The vulnerability affects all supported versions of Outlook for Windows and allows attackers to steal Net-NTLMv2 hashes, and then use them in LAN Manager New Technology forwarding attacks ( NTLM) against other systems. The second allows attackers to bypass Microsoft SmartScreen, a technology built into Windows, to perform checks on files downloaded from the Internet through the browser.
Microsoft released a monthly security bulletin this week, which includes fixes for more than 80 vulnerabilities in its products. However, two of them were used by attackers before patches were released.
The Outlook vulnerability, identified as CVE-2023-23397, is described by Microsoft as enhanced privilege and rated critical (9.8/10 on the CVSS scale). Unlike remote code execution vulnerabilities, EoP vulnerabilities are rarely serious because they usually cannot be exploited remotely and attackers must have lower privileges on the system.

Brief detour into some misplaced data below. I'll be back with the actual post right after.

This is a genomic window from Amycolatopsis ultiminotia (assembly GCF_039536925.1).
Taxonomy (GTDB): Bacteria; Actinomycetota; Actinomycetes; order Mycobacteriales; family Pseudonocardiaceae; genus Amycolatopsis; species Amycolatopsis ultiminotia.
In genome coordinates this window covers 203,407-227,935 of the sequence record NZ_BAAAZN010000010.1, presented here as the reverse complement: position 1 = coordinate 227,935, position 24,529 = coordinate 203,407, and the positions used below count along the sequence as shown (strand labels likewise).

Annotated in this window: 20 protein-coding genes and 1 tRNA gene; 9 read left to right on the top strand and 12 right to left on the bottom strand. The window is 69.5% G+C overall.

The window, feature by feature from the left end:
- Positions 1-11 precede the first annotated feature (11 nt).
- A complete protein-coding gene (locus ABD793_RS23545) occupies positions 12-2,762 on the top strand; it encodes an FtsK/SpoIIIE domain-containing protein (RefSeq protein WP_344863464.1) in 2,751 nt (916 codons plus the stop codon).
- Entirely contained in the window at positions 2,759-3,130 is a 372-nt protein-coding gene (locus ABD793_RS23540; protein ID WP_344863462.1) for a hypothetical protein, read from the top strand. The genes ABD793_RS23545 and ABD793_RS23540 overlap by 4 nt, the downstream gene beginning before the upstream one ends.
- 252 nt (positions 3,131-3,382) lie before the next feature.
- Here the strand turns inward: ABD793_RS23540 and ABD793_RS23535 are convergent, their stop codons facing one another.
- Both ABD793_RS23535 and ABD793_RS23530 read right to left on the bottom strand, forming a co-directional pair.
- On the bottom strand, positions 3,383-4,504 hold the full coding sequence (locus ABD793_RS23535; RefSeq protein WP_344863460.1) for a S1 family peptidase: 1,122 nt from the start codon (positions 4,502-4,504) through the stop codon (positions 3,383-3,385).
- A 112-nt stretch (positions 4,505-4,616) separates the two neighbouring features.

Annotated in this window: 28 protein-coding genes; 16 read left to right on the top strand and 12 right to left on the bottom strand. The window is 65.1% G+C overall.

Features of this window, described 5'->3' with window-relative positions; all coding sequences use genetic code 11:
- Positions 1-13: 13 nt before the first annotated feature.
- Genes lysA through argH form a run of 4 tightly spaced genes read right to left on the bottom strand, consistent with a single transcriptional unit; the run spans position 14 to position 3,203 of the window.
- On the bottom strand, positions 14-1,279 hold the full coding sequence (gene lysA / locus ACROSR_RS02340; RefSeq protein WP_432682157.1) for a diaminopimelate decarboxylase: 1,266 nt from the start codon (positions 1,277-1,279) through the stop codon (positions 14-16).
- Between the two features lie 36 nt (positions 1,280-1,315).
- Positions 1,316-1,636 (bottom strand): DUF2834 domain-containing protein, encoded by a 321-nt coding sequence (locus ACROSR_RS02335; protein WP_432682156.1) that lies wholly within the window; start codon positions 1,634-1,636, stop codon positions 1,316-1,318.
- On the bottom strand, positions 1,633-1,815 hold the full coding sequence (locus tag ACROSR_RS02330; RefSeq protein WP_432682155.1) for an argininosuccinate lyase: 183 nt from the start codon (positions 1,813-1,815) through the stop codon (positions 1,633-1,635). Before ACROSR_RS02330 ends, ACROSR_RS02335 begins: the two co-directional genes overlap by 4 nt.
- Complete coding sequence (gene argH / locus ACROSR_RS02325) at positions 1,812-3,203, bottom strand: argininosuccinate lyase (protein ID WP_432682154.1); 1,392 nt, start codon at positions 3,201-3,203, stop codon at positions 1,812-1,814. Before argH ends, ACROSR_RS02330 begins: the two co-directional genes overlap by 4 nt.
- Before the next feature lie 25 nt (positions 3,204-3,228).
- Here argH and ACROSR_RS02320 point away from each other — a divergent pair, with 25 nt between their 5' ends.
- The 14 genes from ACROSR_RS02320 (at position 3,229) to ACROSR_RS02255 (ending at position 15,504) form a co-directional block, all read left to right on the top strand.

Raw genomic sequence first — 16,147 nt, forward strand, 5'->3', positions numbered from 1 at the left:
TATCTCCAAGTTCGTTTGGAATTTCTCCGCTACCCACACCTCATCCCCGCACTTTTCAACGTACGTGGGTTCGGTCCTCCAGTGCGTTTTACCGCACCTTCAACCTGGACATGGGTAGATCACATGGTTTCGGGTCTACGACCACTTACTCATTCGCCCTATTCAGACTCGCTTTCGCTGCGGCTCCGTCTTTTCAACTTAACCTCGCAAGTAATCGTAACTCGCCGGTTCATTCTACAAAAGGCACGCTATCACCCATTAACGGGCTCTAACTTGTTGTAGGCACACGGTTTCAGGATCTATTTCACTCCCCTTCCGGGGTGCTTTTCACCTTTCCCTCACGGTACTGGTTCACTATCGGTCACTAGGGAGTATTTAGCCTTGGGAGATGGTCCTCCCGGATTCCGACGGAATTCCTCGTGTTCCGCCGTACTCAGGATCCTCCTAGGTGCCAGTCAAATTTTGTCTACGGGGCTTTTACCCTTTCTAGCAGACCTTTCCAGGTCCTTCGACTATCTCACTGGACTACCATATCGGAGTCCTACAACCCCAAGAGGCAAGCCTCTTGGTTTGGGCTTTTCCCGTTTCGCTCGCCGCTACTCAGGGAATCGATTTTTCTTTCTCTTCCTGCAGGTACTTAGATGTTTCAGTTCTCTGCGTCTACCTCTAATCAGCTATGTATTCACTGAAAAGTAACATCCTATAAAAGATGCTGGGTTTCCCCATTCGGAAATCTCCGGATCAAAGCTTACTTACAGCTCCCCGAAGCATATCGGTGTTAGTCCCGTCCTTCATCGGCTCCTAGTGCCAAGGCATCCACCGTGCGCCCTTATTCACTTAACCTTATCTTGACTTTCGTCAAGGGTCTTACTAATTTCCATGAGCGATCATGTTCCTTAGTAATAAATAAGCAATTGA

Specifically, an attacker will generate a message using an extended Messaging Application Programming Interface (MAPI) property that contains a UNC path to a remote SMB share (TCP 445) hosted on a server owned by the attacker. control work. Server Message Block (SMB) is a file, network, and printer sharing protocol widely used in Windows networks that also supports inter-process communication. The authentication used with SMB is NTLM, and whenever a Windows computer tries to access a remote resource via SMB, it sends its NTLM hash, a cryptographic representation of its credentials closed. NTLM hash theft allows a type of attack known as NTLM forwarding or hash transfer, in which an attacker tricks a computer into sending its hash, which then passes it on to another legitimate service that will accept it. that authentication.
However, this vulnerability can be exploited by remote attackers without much effort. According to Microsoft’s description, “An attacker could exploit this vulnerability by sending a specially crafted email that is automatically activated when retrieved and processed by the Outlook client.” Worse still, the user doesn’t need to open, click, or preview the email – it just needs to be received, because the flaw is in Outlook’s code to handle it on arrival.